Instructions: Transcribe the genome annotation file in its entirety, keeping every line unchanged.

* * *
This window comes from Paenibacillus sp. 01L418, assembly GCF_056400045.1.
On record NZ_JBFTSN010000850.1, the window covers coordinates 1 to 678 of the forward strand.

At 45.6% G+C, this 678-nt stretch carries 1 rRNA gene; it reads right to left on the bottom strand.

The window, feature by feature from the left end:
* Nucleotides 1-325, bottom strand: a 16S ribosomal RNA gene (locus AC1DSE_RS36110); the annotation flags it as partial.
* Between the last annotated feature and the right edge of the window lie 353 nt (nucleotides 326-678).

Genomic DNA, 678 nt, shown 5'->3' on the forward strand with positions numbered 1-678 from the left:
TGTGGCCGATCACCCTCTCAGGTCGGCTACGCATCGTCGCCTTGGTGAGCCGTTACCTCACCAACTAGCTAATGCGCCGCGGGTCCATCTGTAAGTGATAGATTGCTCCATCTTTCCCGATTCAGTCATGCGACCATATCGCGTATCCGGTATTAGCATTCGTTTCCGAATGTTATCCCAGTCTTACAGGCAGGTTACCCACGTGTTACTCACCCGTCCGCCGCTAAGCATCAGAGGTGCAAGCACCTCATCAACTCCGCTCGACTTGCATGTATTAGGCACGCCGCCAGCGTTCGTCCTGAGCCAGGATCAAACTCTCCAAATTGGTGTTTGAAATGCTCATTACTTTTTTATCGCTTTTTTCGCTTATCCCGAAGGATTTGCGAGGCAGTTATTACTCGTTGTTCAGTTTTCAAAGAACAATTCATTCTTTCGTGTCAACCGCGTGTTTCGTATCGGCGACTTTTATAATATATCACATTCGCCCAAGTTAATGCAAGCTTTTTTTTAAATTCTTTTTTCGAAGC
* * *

This window comes from Paenibacillus sp. 01L418, assembly GCF_056400045.1.
On record NZ_JBFTSN010000850.1, the window covers coordinates 1 to 678 of the forward strand.

At 45.6% G+C, this 678-nt stretch carries 1 rRNA gene; it reads right to left on the bottom strand.

The window, feature by feature from the left end:
* Nucleotides 1-325, bottom strand: a 16S ribosomal RNA gene (locus AC1DSE_RS36110); the annotation flags it as partial.
* Between the last annotated feature and the right edge of the window lie 353 nt (nucleotides 326-678).

Genomic DNA, 678 nt, shown 5'->3' on the forward strand with positions numbered 1-678 from the left:
TGTGGCCGATCACCCTCTCAGGTCGGCTACGCATCGTCGCCTTGGTGAGCCGTTACCTCACCAACTAGCTAATGCGCCGCGGGTCCATCTGTAAGTGATAGATTGCTCCATCTTTCCCGATTCAGTCATGCGACCATATCGCGTATCCGGTATTAGCATTCGTTTCCGAATGTTATCCCAGTCTTACAGGCAGGTTACCCACGTGTTACTCACCCGTCCGCCGCTAAGCATCAGAGGTGCAAGCACCTCATCAACTCCGCTCGACTTGCATGTATTAGGCACGCCGCCAGCGTTCGTCCTGAGCCAGGATCAAACTCTCCAAATTGGTGTTTGAAATGCTCATTACTTTTTTATCGCTTTTTTCGCTTATCCCGAAGGATTTGCGAGGCAGTTATTACTCGTTGTTCAGTTTTCAAAGAACAATTCATTCTTTCGTGTCAACCGCGTGTTTCGTATCGGCGACTTTTATAATATATCACATTCGCCCAAGTTAATGCAAGCTTTTTTTTAAATTCTTTTTTCGAAGC